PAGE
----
Wrapping up the session, van den Berg asked the panel to reflect on how concessional financing might be blended with private capital so as to tap the liquidity in international money markets. Von Harrach suggested “tranching” as a promising approach, noting that it attracts different investors at different stages.

With regard to the role of public-private partnerships, Rüttgers commented that “if you want to go down the PPP road then every stakeholder has to do their homework,” while Tadesse noted that sovereign support is always essential for the renewables sector, even in established markets such as Europe.

PARALLEL SESSION ON ENERGY ACCESS: The objective of this session was to discuss the lessons learnt, including successes and failures, from the roll-out and scale up of energy access business models and programmes. The session was chaired by Rajcoomar Bikoo, Acting Director General, Ministry of Energy and Public Utilities, Mauritius, and moderated by Ishmael Edjekumhene, KITE. The panelists were: Lennart Derrider, Head of Energy Policy, Development and Cooperation – EuropeAid, European Commission; Jean Pierre Kedi, Director General, Electricity Sector Regulatory Agency, Cameroon; Mahamadou Karamoko Diarra, Energy Access Coordinator, Mali Folkecenter, Mali; Nico Peterschmidt, CEO, Inensus, Senegal; Carsten Hellpap, Programme Manager, Energising Development Partnership, Germany; and Gifty Tettey, Deputy Director, Ministry of Energy and Petroleum, Ghana.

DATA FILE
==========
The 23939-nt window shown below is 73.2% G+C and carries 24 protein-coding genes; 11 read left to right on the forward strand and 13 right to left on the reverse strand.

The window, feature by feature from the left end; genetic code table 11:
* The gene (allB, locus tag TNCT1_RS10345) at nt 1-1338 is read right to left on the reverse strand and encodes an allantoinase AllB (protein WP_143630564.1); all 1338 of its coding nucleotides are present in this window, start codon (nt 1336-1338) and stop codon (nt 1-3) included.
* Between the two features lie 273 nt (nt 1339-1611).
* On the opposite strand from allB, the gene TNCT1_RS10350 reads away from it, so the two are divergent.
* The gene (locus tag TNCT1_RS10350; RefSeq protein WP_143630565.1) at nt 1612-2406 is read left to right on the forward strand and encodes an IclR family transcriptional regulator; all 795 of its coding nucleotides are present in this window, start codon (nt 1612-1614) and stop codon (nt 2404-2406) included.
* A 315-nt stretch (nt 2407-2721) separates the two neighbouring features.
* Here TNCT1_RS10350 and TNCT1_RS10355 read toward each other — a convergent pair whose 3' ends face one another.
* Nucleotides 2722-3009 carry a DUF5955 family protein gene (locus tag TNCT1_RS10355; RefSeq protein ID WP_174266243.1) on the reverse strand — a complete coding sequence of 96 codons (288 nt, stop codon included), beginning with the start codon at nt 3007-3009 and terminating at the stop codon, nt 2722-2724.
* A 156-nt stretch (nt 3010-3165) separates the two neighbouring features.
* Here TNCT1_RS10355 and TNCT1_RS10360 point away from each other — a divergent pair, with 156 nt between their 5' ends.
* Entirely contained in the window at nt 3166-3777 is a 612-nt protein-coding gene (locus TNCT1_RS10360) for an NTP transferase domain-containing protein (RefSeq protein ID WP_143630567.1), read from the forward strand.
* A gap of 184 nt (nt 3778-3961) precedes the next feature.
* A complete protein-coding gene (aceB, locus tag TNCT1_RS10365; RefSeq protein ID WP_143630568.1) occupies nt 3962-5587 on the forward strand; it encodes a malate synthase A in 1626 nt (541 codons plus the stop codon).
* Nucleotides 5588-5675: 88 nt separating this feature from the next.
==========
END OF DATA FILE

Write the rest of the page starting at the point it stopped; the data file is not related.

Discussions during the session focused on: sharing global and national experiences; and identifying barriers and best practices. The key messages that emerged from the session included: the need to balance electricity and non-electricity options, and grid and off-grid solutions, as the majority of people without access to energy will require off-grid solutions; the importance of stakeholder coordination, noting the role of the government, as well as of the SE4ALL initiative in achieving this; and the need to disseminate good practices, including of policy, regulation, technology and financing models, among stakeholders.